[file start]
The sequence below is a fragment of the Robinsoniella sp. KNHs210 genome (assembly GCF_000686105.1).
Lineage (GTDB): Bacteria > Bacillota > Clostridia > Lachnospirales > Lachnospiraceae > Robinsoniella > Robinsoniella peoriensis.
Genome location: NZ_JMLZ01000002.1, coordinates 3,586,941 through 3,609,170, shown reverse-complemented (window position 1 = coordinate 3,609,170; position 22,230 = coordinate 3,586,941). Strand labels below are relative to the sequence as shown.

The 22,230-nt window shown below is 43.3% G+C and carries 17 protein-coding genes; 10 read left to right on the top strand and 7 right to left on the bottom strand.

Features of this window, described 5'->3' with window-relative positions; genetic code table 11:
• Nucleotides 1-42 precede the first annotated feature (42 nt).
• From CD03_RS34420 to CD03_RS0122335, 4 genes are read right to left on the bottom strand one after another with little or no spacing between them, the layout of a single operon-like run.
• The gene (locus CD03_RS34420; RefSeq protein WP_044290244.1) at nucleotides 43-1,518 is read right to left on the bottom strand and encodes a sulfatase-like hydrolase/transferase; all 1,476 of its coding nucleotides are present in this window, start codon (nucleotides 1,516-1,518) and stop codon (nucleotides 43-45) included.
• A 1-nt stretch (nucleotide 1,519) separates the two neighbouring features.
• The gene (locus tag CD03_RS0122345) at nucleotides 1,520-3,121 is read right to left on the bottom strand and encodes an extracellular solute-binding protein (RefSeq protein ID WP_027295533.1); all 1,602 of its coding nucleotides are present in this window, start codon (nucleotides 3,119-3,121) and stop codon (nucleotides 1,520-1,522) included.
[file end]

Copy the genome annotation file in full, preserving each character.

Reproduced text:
The sequence below is a fragment of the Robinsoniella sp. KNHs210 genome (assembly GCF_000686105.1).
Lineage (GTDB): Bacteria > Bacillota > Clostridia > Lachnospirales > Lachnospiraceae > Robinsoniella > Robinsoniella peoriensis.
Genome location: NZ_JMLZ01000002.1, coordinates 3,586,941 through 3,609,170, shown reverse-complemented (window position 1 = coordinate 3,609,170; position 22,230 = coordinate 3,586,941). Strand labels below are relative to the sequence as shown.

The 22,230-nt window shown below is 43.3% G+C and carries 17 protein-coding genes; 10 read left to right on the top strand and 7 right to left on the bottom strand.

Features of this window, described 5'->3' with window-relative positions; genetic code table 11:
• Nucleotides 1-42 precede the first annotated feature (42 nt).
• From CD03_RS34420 to CD03_RS0122335, 4 genes are read right to left on the bottom strand one after another with little or no spacing between them, the layout of a single operon-like run.
• The gene (locus CD03_RS34420; RefSeq protein WP_044290244.1) at nucleotides 43-1,518 is read right to left on the bottom strand and encodes a sulfatase-like hydrolase/transferase; all 1,476 of its coding nucleotides are present in this window, start codon (nucleotides 1,516-1,518) and stop codon (nucleotides 43-45) included.
• A 1-nt stretch (nucleotide 1,519) separates the two neighbouring features.
• The gene (locus tag CD03_RS0122345) at nucleotides 1,520-3,121 is read right to left on the bottom strand and encodes an extracellular solute-binding protein (RefSeq protein ID WP_027295533.1); all 1,602 of its coding nucleotides are present in this window, start codon (nucleotides 3,119-3,121) and stop codon (nucleotides 1,520-1,522) included.